China sends twin BeiDou-3 navigation satellites into space on the Long March-3B carrier rocket from Xichang Satellite Launch Center, southwest China's Sichuan Province, Jan. 12, 2018. The twin satellites are coded the 26th and 27th satellites in the BeiDou Navigation Satellite System (BDS). (Xinhua/Liang Keyan)
China on Friday sent twin satellites into space on a single carrier rocket to help its BeiDou system provide navigation and positioning services to countries along the Belt and Road by late 2018.
The Long March-3B carrier rocket took off from Xichang Satellite Launch Center in the southwestern province of Sichuan at 7:18 a.m.
The twin satellites are coded as the 26th and 27th satellites in the BeiDou Navigation Satellite System (BDS).
This is the first launch of BeiDou satellites in 2018, which will see launches throughout the year.
China plans to send 18 BeiDou-3 satellites into space in 2018, according to Yang Changfeng, chief designer of the BeiDou system.
"The intensive launches will pose a great challenge. We must exercise strict control over quality specifications to ensure each of them is a success," Yang said.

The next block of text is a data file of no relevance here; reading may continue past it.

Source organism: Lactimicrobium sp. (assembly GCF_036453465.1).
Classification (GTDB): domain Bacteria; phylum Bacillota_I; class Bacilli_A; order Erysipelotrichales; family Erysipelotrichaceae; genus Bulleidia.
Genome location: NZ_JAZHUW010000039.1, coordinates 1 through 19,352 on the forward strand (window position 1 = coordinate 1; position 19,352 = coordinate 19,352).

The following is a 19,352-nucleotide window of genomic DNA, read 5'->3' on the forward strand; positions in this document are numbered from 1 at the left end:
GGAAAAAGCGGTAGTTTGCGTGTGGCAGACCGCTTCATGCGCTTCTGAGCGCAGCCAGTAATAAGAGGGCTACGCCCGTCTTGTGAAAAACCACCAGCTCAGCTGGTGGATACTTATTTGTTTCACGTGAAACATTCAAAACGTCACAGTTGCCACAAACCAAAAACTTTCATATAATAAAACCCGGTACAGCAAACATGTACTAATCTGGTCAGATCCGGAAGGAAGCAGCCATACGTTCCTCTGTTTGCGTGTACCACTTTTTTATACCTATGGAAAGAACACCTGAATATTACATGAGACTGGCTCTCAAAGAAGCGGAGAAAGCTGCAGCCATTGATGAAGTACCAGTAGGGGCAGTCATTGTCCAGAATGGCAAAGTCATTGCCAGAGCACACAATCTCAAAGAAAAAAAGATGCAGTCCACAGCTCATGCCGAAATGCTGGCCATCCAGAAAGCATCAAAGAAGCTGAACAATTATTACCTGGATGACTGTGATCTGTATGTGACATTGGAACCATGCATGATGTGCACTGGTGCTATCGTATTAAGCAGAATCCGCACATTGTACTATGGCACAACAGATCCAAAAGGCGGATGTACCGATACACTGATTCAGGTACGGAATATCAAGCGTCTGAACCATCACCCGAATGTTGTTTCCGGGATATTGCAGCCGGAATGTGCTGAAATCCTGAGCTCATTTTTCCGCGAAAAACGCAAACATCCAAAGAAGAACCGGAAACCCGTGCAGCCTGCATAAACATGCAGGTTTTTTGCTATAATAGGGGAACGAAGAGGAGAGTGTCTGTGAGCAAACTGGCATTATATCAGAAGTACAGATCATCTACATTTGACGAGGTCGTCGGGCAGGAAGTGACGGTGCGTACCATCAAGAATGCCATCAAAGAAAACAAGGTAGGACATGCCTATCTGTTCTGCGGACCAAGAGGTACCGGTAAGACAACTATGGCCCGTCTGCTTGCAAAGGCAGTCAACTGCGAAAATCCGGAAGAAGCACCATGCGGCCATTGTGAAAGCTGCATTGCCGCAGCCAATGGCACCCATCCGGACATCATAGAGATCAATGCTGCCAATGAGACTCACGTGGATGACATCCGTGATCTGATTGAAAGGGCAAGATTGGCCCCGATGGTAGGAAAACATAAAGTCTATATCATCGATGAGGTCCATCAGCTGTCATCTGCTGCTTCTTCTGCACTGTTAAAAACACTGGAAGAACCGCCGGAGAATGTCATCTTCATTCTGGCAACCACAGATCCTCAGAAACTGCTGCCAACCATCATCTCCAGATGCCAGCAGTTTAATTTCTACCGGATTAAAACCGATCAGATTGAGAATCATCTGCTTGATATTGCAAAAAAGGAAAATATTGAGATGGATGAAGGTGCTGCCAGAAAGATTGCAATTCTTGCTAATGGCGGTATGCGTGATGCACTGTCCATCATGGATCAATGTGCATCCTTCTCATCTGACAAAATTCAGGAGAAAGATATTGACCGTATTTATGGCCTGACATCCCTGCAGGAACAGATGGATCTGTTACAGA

Aiming to promote international use, China will move to incorporate BeiDou into the international satellite navigation system, enhance international cooperation, and make it compatible with GPS from the United States, Russia's GLONASS, and the European Union's Galileo, he said.
The satellites and the rocket for Friday's launch were developed by the innovation academy for microsatellites at the Chinese Academy of Sciences and China Academy of Launch Vehicle Technology, respectively.
Named after the Chinese term for the Big Dipper, the BeiDou project was formally launched in 1994. It began to serve China in 2000 and the Asia-Pacific region at the end of 2012.
By around 2020, when the BDS goes global, it will have more than 30 satellites.